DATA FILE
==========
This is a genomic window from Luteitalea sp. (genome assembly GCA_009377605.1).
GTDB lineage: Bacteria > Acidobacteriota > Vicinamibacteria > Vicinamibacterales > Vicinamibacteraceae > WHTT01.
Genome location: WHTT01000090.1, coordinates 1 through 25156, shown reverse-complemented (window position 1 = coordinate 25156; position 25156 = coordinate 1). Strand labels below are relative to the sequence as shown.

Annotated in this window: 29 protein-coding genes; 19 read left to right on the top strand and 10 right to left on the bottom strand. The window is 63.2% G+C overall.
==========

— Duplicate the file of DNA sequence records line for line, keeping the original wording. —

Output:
This is a genomic window from Luteitalea sp. (genome assembly GCA_009377605.1).
GTDB lineage: Bacteria > Acidobacteriota > Vicinamibacteria > Vicinamibacterales > Vicinamibacteraceae > WHTT01.
Genome location: WHTT01000090.1, coordinates 1 through 25156, shown reverse-complemented (window position 1 = coordinate 25156; position 25156 = coordinate 1). Strand labels below are relative to the sequence as shown.

Annotated in this window: 29 protein-coding genes; 19 read left to right on the top strand and 10 right to left on the bottom strand. The window is 63.2% G+C overall.